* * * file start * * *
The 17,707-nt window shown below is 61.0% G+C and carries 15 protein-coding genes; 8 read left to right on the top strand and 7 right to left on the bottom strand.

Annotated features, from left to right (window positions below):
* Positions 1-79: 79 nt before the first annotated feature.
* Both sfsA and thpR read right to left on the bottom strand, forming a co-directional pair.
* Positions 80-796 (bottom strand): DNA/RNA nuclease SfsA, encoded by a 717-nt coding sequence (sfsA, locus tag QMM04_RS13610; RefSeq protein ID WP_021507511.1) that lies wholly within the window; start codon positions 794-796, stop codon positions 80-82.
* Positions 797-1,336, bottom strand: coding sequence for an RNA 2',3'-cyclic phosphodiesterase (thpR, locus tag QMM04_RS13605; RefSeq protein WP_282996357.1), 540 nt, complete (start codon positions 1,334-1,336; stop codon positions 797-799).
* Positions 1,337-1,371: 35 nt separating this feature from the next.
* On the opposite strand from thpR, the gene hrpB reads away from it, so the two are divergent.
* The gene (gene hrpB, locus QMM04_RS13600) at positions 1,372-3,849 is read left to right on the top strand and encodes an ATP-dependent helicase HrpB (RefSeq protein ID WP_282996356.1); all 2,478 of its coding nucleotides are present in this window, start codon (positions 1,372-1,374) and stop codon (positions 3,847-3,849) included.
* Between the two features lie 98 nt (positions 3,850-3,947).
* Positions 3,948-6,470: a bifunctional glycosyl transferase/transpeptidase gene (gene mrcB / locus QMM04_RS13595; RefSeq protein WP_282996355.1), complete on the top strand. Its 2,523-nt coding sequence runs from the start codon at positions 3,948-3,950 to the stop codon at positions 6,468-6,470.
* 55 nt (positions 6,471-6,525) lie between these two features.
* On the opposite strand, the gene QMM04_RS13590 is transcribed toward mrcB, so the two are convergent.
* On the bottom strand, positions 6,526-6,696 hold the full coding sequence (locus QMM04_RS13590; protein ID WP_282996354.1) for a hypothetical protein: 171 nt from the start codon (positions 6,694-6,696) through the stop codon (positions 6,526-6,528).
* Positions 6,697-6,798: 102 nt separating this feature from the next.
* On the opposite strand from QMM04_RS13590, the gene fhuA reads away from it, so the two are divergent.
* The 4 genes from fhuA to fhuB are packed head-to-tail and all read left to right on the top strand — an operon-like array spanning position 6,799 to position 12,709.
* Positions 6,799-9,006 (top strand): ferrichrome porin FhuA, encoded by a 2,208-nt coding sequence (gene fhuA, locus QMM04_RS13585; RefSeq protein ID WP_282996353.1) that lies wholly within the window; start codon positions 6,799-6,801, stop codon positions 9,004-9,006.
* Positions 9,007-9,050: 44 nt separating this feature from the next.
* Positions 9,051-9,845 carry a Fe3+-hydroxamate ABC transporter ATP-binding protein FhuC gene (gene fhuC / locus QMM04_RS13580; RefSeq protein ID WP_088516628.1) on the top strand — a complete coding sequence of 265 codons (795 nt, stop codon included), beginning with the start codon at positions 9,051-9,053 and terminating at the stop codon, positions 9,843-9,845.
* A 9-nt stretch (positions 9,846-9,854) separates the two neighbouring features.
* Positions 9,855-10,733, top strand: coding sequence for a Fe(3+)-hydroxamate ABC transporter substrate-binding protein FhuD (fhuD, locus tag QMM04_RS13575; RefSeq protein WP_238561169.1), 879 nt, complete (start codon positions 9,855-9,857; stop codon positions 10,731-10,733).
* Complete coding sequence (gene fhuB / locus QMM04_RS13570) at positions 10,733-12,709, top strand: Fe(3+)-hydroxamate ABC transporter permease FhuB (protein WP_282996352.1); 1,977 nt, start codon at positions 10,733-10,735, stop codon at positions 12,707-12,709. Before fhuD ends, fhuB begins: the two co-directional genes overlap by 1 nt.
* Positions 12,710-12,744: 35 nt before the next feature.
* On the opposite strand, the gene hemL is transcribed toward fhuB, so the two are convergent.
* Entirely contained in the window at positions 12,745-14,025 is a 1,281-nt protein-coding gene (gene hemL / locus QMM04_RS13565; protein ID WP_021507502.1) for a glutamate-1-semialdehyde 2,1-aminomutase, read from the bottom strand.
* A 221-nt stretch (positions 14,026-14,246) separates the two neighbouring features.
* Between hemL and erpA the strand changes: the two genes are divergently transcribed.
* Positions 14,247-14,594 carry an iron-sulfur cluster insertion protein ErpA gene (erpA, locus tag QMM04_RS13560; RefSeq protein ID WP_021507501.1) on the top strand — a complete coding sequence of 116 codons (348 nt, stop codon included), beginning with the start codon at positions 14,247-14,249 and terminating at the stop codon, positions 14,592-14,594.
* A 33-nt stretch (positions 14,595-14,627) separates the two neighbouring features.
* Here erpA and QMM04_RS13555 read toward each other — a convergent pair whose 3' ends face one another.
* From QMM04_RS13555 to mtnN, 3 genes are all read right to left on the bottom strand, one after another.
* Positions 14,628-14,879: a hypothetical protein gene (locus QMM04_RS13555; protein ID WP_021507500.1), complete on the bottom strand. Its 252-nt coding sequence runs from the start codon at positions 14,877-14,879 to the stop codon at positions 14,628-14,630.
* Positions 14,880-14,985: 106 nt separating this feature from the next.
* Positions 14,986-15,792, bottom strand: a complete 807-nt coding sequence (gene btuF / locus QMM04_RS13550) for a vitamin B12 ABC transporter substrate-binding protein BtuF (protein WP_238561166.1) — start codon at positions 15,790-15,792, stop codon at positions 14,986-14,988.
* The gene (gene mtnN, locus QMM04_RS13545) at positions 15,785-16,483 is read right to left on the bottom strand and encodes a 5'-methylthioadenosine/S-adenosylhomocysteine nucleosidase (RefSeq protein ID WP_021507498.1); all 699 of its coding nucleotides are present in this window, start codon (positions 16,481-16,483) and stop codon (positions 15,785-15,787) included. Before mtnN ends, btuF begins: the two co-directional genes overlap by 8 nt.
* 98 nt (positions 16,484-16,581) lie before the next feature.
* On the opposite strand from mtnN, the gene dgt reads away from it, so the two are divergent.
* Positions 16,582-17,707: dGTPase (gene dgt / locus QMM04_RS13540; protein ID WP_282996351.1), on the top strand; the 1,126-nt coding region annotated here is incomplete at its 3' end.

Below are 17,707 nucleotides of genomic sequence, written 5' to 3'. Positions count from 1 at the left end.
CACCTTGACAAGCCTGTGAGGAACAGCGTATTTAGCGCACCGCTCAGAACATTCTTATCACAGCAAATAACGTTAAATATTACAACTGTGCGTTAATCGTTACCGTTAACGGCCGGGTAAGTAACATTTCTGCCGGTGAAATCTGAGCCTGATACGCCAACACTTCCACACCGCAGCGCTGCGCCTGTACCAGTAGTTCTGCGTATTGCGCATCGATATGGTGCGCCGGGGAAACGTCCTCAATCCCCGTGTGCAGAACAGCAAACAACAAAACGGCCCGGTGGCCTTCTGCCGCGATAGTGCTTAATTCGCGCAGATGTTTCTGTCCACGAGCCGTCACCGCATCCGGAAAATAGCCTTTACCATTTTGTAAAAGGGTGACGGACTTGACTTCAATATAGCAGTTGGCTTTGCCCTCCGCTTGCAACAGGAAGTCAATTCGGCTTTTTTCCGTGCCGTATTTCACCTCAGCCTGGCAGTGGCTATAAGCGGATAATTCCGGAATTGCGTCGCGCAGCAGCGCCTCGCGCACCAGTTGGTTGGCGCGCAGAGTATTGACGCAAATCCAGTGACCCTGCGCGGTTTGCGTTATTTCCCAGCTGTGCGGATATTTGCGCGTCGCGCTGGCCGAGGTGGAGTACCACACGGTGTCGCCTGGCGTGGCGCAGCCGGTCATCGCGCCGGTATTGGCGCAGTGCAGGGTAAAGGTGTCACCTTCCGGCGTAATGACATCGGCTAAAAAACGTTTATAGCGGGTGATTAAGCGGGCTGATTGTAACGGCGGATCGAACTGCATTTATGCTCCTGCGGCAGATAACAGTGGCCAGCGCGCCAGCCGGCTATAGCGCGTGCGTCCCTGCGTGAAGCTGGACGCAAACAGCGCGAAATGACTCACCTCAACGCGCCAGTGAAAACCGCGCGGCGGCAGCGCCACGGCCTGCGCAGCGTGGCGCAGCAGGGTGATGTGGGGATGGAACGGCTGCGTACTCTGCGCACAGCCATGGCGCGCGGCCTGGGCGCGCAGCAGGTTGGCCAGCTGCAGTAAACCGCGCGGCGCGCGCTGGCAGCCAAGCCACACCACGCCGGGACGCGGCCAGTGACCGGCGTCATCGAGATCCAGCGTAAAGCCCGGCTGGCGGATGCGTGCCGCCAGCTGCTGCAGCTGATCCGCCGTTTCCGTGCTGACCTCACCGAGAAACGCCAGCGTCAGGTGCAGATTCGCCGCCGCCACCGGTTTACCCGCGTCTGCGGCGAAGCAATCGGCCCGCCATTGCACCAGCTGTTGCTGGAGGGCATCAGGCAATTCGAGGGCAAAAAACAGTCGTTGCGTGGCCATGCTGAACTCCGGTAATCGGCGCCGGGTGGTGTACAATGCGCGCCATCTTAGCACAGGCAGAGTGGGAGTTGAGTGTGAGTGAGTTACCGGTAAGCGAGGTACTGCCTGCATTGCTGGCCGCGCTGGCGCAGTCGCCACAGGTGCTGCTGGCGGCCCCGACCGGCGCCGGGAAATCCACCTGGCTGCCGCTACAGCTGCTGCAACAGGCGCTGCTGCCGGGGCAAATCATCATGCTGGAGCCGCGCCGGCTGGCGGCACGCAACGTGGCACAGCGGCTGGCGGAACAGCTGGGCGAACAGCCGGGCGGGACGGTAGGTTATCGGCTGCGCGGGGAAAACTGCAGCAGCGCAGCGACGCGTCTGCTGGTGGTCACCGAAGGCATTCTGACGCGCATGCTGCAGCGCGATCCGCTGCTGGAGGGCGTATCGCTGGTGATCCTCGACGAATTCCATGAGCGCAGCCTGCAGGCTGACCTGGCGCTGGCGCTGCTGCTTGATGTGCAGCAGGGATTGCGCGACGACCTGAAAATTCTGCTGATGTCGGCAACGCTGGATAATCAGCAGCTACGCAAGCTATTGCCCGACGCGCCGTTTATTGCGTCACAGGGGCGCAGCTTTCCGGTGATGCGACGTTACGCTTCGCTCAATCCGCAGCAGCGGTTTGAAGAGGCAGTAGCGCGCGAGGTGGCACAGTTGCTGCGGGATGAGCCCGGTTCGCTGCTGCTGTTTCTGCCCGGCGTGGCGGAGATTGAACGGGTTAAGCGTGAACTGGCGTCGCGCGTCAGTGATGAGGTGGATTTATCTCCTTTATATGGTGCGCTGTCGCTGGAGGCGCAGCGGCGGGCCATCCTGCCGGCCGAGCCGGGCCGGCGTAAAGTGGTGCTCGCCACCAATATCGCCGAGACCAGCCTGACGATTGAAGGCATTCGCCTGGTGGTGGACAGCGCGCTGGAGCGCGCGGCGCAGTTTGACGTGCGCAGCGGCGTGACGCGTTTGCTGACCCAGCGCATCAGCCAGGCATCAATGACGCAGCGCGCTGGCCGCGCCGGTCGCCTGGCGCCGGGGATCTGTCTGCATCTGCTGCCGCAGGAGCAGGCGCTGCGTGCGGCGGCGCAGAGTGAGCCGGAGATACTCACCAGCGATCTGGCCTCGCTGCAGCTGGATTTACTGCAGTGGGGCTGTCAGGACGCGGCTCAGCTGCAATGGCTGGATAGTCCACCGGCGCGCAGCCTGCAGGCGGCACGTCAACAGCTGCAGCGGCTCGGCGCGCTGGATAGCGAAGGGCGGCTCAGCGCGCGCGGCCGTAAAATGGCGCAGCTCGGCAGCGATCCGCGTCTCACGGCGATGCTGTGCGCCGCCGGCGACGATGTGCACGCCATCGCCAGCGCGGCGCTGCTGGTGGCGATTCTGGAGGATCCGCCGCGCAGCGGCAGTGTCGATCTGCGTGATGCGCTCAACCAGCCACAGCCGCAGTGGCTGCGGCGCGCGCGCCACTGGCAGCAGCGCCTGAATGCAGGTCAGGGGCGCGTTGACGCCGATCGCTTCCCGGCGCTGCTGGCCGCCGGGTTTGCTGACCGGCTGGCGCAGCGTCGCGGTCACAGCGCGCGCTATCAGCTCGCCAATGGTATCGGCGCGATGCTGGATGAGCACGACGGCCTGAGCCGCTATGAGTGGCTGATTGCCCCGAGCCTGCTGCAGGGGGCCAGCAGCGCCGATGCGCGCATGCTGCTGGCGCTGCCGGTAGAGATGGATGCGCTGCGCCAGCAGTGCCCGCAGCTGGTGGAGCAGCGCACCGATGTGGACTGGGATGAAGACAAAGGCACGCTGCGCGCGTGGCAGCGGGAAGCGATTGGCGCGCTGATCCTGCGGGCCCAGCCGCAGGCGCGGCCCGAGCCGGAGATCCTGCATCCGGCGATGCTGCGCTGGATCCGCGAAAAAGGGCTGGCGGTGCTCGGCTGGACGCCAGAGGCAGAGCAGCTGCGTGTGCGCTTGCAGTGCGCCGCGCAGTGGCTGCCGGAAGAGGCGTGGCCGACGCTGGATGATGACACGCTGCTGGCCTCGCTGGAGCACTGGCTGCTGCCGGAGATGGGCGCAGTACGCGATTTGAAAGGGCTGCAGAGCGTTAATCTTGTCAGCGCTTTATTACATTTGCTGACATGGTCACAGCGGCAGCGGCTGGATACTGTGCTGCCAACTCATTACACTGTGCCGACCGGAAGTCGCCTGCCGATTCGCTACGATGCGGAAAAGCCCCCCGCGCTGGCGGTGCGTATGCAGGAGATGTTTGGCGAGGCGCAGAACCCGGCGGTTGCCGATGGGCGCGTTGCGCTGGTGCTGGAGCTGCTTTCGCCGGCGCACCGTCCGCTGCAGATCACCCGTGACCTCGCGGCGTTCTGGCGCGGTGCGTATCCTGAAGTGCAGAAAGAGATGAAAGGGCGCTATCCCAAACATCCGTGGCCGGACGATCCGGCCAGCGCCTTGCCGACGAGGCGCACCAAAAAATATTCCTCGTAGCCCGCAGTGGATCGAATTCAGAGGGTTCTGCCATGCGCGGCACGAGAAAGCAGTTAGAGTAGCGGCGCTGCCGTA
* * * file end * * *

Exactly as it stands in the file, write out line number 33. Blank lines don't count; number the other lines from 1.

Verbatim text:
* Positions 14,628-14,879: a hypothetical protein gene (locus QMM04_RS13555; protein ID WP_021507500.1), complete on the bottom strand. Its 252-nt coding sequence runs from the start codon at positions 14,877-14,879 to the stop codon at positions 14,628-14,630.